Global regulators continue to focus on food fraud, whether deliberate or accidental. The food industry has risen to the challenge by finding innovative new tools to monitor food and ingredients along the supply chain. Its next step should be to bring the same level of care to the laboratory, where food samples are tested for quality.
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Explore this issueJune/July 2018
Supply Chain Traceability to Mitigate Adulteration
Before discussing the laboratory, let’s look at the example of the supply chain where food manufacturers have been tremendously successful in using traceability to improve the safety of their products.
In the global food system, food supply chains have become complicated. The integrity of the supply chain is only as strong as its weakest link, so food manufacturers are identifying the places on the chain where adulteration is most likely—and then targeting them for special scrutiny.
There are two factors that make it more likely food will be adulterated. The ease of adulteration is one—foods like fruit, vegetables, and whole fish are much harder to adulterate than highly processed foods. A second motivation is financial gain. When crop failures or product shortages drive up food prices, sellers are more likely to substitute a substandard ingredient. That’s why the food industry has an adage about sourcing products, “If the price is too good to be true, it probably is.”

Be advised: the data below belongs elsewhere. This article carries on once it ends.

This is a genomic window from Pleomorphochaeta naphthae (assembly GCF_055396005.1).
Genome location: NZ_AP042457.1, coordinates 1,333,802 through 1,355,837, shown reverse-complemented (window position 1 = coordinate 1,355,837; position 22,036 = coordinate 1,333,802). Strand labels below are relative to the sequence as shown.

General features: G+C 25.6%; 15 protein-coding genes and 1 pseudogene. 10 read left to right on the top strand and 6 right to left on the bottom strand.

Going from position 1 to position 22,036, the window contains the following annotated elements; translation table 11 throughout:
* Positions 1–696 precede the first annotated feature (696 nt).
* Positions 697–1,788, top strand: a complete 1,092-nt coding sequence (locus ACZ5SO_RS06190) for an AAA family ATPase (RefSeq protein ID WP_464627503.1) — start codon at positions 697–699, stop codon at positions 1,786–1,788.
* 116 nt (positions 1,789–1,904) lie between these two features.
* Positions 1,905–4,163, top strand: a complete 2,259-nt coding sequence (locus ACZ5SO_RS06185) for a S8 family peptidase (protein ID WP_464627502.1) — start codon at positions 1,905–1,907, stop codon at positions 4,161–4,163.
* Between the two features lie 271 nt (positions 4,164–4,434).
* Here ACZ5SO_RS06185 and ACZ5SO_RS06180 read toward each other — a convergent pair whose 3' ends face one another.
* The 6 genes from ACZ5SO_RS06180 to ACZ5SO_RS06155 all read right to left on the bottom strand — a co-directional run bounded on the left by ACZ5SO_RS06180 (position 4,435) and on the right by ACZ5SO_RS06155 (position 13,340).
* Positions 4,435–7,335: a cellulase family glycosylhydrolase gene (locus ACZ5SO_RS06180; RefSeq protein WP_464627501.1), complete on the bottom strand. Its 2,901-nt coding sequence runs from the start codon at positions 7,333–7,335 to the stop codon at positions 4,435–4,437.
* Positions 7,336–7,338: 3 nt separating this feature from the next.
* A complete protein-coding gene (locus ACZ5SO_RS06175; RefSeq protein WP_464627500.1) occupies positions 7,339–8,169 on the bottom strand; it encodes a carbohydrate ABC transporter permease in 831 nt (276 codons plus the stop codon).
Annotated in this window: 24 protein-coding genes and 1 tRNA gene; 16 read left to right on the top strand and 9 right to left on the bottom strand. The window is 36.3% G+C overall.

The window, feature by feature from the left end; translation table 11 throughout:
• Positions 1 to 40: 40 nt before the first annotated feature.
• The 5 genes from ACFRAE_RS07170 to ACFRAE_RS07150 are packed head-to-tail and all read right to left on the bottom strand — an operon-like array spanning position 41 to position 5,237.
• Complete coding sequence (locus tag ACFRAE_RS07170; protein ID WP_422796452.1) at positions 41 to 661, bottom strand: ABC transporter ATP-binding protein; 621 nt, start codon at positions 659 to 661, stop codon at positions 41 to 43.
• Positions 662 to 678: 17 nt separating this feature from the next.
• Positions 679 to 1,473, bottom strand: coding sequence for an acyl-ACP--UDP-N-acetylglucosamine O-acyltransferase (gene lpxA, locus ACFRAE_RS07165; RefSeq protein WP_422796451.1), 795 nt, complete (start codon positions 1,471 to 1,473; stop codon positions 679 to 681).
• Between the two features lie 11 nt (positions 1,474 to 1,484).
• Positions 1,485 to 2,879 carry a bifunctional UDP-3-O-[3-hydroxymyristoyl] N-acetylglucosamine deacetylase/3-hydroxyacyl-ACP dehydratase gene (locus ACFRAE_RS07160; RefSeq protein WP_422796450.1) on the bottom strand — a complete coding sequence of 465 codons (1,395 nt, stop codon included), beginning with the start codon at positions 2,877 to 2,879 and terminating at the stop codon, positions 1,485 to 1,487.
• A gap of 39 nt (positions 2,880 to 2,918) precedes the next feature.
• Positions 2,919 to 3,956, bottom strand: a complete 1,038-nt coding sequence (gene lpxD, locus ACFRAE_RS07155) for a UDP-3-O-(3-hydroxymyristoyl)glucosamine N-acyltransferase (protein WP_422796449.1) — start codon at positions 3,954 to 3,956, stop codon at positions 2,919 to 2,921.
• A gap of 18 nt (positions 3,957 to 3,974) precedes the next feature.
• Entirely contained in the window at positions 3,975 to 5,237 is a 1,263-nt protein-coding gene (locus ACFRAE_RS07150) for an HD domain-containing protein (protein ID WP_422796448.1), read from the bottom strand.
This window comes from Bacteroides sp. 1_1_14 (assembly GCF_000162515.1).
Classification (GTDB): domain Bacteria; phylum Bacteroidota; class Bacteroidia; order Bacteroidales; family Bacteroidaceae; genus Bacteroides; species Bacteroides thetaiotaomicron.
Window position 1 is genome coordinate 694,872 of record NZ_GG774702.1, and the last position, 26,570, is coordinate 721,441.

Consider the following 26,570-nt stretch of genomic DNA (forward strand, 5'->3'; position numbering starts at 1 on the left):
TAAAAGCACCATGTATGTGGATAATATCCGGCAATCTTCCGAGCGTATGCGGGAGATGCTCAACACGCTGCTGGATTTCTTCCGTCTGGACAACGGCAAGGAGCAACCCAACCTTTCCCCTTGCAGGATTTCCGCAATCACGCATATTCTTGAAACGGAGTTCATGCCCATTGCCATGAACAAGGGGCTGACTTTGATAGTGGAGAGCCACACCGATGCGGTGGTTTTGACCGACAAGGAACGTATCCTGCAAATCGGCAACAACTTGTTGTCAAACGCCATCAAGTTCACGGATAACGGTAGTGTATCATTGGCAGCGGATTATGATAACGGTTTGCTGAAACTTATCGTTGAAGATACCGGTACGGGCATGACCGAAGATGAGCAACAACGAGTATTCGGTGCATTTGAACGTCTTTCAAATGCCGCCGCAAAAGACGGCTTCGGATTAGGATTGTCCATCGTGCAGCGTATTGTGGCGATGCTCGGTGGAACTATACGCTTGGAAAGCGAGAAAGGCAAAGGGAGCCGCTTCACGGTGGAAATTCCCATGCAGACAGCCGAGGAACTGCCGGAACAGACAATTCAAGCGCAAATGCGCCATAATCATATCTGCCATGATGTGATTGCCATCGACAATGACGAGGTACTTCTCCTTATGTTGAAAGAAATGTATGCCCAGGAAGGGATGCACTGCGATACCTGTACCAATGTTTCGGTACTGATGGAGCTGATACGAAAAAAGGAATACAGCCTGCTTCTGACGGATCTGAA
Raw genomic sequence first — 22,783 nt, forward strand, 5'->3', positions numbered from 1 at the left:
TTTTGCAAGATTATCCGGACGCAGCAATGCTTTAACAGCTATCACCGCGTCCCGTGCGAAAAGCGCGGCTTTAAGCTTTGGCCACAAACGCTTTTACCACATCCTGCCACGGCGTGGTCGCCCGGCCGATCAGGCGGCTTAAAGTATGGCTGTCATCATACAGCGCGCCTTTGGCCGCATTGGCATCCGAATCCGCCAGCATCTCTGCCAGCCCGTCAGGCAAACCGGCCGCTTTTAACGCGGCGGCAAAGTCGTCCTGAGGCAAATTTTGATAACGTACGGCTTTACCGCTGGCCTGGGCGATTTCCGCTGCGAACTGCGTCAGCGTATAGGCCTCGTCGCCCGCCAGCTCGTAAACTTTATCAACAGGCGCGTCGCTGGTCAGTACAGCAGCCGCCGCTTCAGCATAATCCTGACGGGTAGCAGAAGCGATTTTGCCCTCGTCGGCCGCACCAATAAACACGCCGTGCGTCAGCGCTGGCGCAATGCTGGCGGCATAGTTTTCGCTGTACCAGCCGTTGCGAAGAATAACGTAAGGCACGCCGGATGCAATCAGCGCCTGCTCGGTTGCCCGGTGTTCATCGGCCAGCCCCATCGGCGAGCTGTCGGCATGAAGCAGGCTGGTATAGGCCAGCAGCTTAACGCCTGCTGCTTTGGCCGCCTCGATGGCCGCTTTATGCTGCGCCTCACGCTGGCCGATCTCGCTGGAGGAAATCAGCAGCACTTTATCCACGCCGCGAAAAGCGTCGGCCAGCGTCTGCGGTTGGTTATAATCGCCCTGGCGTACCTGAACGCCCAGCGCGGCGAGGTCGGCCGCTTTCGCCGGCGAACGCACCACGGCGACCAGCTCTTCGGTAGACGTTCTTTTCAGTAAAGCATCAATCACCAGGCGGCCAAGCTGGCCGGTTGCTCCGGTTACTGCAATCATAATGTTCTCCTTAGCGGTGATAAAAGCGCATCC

To avoid adulteration, suppliers rely on detailed supply chain management that includes history, audits, and product traceability. Traceability today still relies on paper documentation to some extent, but technologies such as RFI (radio frequency identification) devices or simple barcodes have helped eliminate falsification of records as food passes from one producer to another. Food producers are even using blockchain to ensure secure record traceability. The industry has shown it is ready and willing to adopt new technology to keep food safer.
Analytical Science to Identify Adulteration
But the quality of food products stands not only on the quality of the documentation from the supply chain, but also on the quality of the data from analyzing the product in the lab.
In the laboratory, the scientific community is very good at quickly developing analytical tests for food fraud—but only once a specific threat or vulnerability is identified. Scientists also create analytical tests for unintentional contamination—from poor-quality ingredients, the breakdown of legitimate ingredients, or the manufacturing process. And with heightened concerns about allergens, contamination that may once have been considered “harmless” now needs to be treated seriously. Witness the February 2018 recall of almonds found to contain traces of wheat and soy.
But the volume and reach of the global food chain make it impossible to conduct complex testing on every ingredient or product. As a result, manufacturers often put their faith in certificate of analysis reporting—but that has its own vulnerabilities, as demonstrated by the pet food melanin contamination case.
A more practical approach combines non-targeted screening with statistical analysis of trends and database-matching to look for anomalies. This level of screening usually takes place in governmental or institutional oversight laboratories because it requires sophisticated, expensive instruments like high-resolution mass spectrometers.
The question then becomes, can we rely on the data from these central testing laboratories? Or should we extend the scrutiny we bring to supply chain distribution records to the laboratory test data that supports food integrity?
Concerns About Laboratory Data
The good news is that the specificity and detection limits of analytical science tools continue to advance. But even with the best tests in the world, laboratories still rely on analysts and laboratory staff to perform tests accurately, reliably, and correctly. And the human element is not infallible.